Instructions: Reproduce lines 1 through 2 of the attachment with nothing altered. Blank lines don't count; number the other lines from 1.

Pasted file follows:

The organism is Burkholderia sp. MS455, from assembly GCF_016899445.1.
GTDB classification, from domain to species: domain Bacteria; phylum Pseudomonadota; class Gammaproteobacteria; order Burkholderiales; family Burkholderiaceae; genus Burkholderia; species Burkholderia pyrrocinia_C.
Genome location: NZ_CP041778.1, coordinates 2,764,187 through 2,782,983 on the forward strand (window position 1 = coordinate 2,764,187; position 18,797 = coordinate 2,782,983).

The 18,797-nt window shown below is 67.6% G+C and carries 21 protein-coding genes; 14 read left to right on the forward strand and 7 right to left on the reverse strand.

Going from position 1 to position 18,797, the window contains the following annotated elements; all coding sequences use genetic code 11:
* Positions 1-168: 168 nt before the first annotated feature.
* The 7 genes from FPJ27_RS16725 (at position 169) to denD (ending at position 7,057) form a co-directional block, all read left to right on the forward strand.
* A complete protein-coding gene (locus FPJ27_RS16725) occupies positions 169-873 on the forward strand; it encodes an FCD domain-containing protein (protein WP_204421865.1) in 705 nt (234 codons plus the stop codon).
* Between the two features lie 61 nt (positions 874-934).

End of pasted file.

The organism is Burkholderia sp. MS455, from assembly GCF_016899445.1.
GTDB classification, from domain to species: domain Bacteria; phylum Pseudomonadota; class Gammaproteobacteria; order Burkholderiales; family Burkholderiaceae; genus Burkholderia; species Burkholderia pyrrocinia_C.